What we’re looking at here is not a failure of capitalism in principle, but an example of how it fails in practice, as power is consolidated in the hands of a few greedy, powerful corporations.

I’m sure this is the point where a (21st century) Republican dutifully says, “But how can a corporation be greedy? Greed is a human emotion, and corporations are businesses, not people.” Oh right, corporations are only people when it comes to exercising their right to free speech. (And political money equals speech.) I’m sure few, if any, of the individuals within these corporations are ruthlessly greedy. But they don’t need to be. The system is built on a principle whose logical consequence is that increasing profits outweighs any other considerations. That could be defined as greed.

One could argue that Caribou and Starbucks have grown to that tipping point in capitalism where they are no longer focused on competition through innovation, but on stifling competition through consolidation of power. Nothing better exemplifies to me capitalism’s absurd failure than a business opening its first location in a large, heavily populated area within feet of its rival.

Sadly, I’m sure these corporations did extensive research and determined that the best location in Longfellow-Nokomis for a major chain coffee house was right at this spot, even if there was already another one right there. And I bet both will do booming business, because… honestly? Most of us just don’t question it.

Now get in the car. I want some coffee.

Reflections on a particularly rough week for race relations in America in 2016

Note: I initially posted this on Facebook. But things on Facebook have a tendency to get lost in the noise. Better to also preserve it here in the musty silence of my blog.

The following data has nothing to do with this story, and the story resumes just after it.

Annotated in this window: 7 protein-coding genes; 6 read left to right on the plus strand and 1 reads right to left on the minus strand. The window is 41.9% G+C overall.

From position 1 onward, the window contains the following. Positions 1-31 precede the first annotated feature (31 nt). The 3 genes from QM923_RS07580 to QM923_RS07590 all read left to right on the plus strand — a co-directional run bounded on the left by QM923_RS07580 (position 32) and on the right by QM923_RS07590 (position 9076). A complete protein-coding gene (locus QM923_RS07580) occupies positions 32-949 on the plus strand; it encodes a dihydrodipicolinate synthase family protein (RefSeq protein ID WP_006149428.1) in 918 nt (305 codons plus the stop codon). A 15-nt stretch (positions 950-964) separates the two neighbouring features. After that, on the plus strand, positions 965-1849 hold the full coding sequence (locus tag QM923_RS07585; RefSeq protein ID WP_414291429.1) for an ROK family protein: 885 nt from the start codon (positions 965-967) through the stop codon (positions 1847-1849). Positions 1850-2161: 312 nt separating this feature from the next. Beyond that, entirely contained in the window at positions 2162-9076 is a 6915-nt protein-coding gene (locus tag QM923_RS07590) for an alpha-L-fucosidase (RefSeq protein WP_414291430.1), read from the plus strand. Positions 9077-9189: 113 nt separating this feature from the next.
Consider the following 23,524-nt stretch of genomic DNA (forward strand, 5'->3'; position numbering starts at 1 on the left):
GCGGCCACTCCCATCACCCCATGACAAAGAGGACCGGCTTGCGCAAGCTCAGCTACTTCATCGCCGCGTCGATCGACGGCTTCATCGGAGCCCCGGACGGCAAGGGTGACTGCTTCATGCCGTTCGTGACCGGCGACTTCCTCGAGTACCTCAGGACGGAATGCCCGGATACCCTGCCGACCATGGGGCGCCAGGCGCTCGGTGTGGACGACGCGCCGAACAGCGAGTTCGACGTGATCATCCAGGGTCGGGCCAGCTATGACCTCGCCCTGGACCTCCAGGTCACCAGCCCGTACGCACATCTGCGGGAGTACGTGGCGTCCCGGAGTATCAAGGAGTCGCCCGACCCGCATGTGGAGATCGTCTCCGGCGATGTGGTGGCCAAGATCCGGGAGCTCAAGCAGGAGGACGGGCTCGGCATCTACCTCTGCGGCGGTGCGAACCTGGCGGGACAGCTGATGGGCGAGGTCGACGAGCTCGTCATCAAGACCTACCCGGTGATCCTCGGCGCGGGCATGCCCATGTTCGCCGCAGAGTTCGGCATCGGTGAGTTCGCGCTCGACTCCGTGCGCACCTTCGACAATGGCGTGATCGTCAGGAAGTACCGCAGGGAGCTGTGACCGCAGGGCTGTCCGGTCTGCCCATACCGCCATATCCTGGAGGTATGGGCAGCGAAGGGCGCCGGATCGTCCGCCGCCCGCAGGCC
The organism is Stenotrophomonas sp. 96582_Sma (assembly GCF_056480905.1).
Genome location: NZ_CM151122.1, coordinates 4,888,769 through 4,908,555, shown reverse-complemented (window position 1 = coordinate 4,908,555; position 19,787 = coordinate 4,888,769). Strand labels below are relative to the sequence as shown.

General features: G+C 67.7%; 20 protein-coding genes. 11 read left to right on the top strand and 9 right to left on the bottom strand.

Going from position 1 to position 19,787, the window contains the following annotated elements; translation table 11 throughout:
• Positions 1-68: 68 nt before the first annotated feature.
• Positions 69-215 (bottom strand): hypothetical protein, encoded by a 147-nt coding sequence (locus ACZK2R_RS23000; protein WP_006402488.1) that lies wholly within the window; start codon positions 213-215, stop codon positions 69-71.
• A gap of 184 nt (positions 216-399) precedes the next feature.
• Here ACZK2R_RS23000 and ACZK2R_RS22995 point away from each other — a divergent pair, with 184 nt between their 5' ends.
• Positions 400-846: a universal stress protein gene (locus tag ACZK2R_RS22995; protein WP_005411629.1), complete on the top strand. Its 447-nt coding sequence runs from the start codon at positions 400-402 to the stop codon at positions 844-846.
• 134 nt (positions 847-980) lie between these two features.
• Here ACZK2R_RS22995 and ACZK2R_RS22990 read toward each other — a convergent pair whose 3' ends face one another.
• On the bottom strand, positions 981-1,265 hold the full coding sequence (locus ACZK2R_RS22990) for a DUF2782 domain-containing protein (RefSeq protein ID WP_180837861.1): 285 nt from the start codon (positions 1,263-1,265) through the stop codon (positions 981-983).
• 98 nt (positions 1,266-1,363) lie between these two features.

Seeing some pretty extreme responses on social media from some white people in the wake of the past few days’ events. If I could say anything to white people who are scared and/or angry and/or, God forbid, arming themselves for a race war, it would be this:

Social justice is not a zero sum game. You don’t have to do worse for others to do better. To quote the late, great Paul Wellstone, “We all do better when we all do better.”

You may have a vision of what “America” is, or what an “American” is, and that vision may be a particular color. But Americans who aren’t white are still Americans, just as much as you are.

Black Americans who are reacting to their friends and relatives being gunned down by police at routine — far too routine for many of them — traffic stops have a right to be scared, and angry. But Black Lives Matter is not about revenge. It’s not about starting a war. It’s about JUSTICE. About bringing more PEACE to our streets, our cities, our country. It’s about the “American” in “African American.”

At least, that’s how I see it. And living in the city, I’m probably in much closer proximity to BLM than most white Americans who are themselves scared or angry right now. So please, don’t be. Stop. Listen. Think. Feel. Understand.

Our fellow Americans who weren’t born with the inherited privileges conferred by white skin are living under the burden our ancestors placed on them — a burden that we perpetuate every day that we don’t actively acknowledge and work to counteract it. Hear their voices. Amplify them. Don’t silence them.

And when something happens like the shootings in Dallas, wait for the facts. BLM is a peaceful movement. Dallas PD has a good relationship with BLM. Officers were there to PROTECT the BLM marchers. The shooters do not represent Black Lives Matter or its goals.

I could go on, but I’ve already spoken too long. But don’t stop listening. Seek out those voices that are demanding peace and justice and hear what they are saying. And I will continue trying to do the same.

Thinking out loud on Twitter about the new Minneapolis paid sick time rules

No further commentary, but I wanted to gather up my thread of tweets on this topic from today.

First, the news behind it: Minneapolis paves way to give thousands of workers paid sick time

Here’s what I had to say, as I thought through things on Twitter. (I know I should have used Storify or embedded tweets or something but a screenshot of the whole thread was easier.)

Screen Shot 2016-05-27 at 9.42.34 AM